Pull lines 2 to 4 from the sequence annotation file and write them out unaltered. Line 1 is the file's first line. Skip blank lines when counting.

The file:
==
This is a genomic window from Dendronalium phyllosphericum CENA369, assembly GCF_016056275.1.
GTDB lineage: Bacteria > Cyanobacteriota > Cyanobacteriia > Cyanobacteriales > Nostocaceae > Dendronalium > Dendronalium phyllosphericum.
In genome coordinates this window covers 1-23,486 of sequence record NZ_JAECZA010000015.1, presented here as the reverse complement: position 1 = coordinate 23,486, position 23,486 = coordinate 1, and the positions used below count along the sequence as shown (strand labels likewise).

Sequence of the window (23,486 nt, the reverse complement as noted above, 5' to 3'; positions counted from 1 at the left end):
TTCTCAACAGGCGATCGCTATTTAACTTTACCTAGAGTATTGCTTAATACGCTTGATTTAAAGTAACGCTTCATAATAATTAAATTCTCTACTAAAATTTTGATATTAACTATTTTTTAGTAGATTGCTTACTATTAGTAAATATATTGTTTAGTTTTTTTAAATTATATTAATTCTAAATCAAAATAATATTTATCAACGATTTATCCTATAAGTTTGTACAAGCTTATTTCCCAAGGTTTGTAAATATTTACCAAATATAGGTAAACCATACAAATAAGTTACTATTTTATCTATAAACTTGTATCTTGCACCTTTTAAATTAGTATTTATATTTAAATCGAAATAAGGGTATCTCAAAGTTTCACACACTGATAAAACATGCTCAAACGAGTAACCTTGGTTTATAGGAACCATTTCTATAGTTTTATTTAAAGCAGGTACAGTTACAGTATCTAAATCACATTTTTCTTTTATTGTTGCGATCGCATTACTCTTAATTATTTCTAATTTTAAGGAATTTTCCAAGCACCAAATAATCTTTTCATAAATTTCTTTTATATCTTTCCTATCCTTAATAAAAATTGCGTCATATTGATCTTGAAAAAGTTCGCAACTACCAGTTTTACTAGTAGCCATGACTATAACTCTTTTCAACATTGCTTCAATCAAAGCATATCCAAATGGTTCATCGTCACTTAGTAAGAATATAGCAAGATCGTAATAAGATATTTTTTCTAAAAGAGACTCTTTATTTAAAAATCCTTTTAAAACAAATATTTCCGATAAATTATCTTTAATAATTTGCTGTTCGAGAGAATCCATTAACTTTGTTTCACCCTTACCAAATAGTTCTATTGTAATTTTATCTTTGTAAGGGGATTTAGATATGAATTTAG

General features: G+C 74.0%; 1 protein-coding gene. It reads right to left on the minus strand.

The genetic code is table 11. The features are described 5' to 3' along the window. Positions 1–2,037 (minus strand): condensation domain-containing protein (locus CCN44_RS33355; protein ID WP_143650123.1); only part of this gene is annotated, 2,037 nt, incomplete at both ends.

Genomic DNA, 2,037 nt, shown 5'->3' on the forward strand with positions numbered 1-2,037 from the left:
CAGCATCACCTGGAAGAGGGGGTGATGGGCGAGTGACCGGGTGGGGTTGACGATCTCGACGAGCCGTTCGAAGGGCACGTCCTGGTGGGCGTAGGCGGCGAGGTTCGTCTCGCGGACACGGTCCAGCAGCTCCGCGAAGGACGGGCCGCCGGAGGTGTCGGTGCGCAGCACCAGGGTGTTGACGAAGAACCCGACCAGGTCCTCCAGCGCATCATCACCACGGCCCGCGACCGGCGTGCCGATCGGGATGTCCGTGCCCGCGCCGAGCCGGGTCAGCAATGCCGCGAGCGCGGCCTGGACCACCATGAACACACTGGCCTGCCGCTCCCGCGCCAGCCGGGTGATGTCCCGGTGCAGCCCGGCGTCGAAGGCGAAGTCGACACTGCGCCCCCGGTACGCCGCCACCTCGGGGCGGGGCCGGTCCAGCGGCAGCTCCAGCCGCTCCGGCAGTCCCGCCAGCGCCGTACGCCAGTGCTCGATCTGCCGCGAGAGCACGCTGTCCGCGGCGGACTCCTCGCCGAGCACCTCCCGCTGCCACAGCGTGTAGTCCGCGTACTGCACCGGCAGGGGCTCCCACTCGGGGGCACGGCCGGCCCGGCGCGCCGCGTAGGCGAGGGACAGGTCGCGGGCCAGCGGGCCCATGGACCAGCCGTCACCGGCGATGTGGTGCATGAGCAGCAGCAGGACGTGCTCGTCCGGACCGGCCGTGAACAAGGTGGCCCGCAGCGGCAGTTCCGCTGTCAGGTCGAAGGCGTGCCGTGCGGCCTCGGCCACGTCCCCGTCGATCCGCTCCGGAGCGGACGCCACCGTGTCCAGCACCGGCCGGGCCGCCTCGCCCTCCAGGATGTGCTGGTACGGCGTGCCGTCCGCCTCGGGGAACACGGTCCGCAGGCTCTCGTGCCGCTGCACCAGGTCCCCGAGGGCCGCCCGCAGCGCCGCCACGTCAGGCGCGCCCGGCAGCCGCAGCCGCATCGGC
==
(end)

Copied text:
GTDB lineage: Bacteria > Cyanobacteriota > Cyanobacteriia > Cyanobacteriales > Nostocaceae > Dendronalium > Dendronalium phyllosphericum.
In genome coordinates this window covers 1-23,486 of sequence record NZ_JAECZA010000015.1, presented here as the reverse complement: position 1 = coordinate 23,486, position 23,486 = coordinate 1, and the positions used below count along the sequence as shown (strand labels likewise).

Sequence of the window (23,486 nt, the reverse complement as noted above, 5' to 3'; positions counted from 1 at the left end):